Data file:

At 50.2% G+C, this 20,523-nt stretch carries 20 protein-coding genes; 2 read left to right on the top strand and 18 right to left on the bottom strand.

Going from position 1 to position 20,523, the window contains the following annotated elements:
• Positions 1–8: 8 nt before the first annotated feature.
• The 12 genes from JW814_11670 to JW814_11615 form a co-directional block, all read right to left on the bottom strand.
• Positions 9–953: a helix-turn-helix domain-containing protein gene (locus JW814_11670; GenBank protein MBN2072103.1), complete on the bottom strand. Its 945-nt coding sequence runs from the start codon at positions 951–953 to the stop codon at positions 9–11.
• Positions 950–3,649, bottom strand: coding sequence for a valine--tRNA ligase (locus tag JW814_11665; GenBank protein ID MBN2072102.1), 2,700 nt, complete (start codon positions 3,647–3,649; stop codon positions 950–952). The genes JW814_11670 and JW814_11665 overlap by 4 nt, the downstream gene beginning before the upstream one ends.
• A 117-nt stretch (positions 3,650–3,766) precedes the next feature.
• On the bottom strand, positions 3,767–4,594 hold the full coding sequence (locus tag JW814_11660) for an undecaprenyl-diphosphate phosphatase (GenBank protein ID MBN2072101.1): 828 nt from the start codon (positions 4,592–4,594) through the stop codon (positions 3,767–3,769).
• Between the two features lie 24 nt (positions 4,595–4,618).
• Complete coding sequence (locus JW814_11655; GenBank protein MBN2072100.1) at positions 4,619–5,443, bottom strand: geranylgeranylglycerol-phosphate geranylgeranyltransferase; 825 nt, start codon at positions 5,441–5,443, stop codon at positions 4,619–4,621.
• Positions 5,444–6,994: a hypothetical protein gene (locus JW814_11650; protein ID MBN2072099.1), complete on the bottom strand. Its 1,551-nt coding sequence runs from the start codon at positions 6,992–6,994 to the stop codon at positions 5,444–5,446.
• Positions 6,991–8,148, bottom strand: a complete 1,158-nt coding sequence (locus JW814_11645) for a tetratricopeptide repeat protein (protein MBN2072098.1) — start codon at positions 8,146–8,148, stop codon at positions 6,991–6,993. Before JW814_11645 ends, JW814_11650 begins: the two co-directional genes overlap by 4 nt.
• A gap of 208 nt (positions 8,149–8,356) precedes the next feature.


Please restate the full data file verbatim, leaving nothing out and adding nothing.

At 50.2% G+C, this 20,523-nt stretch carries 20 protein-coding genes; 2 read left to right on the top strand and 18 right to left on the bottom strand.

Going from position 1 to position 20,523, the window contains the following annotated elements:
• Positions 1–8: 8 nt before the first annotated feature.
• The 12 genes from JW814_11670 to JW814_11615 form a co-directional block, all read right to left on the bottom strand.
• Positions 9–953: a helix-turn-helix domain-containing protein gene (locus JW814_11670; GenBank protein MBN2072103.1), complete on the bottom strand. Its 945-nt coding sequence runs from the start codon at positions 951–953 to the stop codon at positions 9–11.
• Positions 950–3,649, bottom strand: coding sequence for a valine--tRNA ligase (locus tag JW814_11665; GenBank protein ID MBN2072102.1), 2,700 nt, complete (start codon positions 3,647–3,649; stop codon positions 950–952). The genes JW814_11670 and JW814_11665 overlap by 4 nt, the downstream gene beginning before the upstream one ends.
• A 117-nt stretch (positions 3,650–3,766) precedes the next feature.
• On the bottom strand, positions 3,767–4,594 hold the full coding sequence (locus tag JW814_11660) for an undecaprenyl-diphosphate phosphatase (GenBank protein ID MBN2072101.1): 828 nt from the start codon (positions 4,592–4,594) through the stop codon (positions 3,767–3,769).
• Between the two features lie 24 nt (positions 4,595–4,618).
• Complete coding sequence (locus JW814_11655; GenBank protein MBN2072100.1) at positions 4,619–5,443, bottom strand: geranylgeranylglycerol-phosphate geranylgeranyltransferase; 825 nt, start codon at positions 5,441–5,443, stop codon at positions 4,619–4,621.
• Positions 5,444–6,994: a hypothetical protein gene (locus JW814_11650; protein ID MBN2072099.1), complete on the bottom strand. Its 1,551-nt coding sequence runs from the start codon at positions 6,992–6,994 to the stop codon at positions 5,444–5,446.
• Positions 6,991–8,148, bottom strand: a complete 1,158-nt coding sequence (locus JW814_11645) for a tetratricopeptide repeat protein (protein MBN2072098.1) — start codon at positions 8,146–8,148, stop codon at positions 6,991–6,993. Before JW814_11645 ends, JW814_11650 begins: the two co-directional genes overlap by 4 nt.
• A gap of 208 nt (positions 8,149–8,356) precedes the next feature.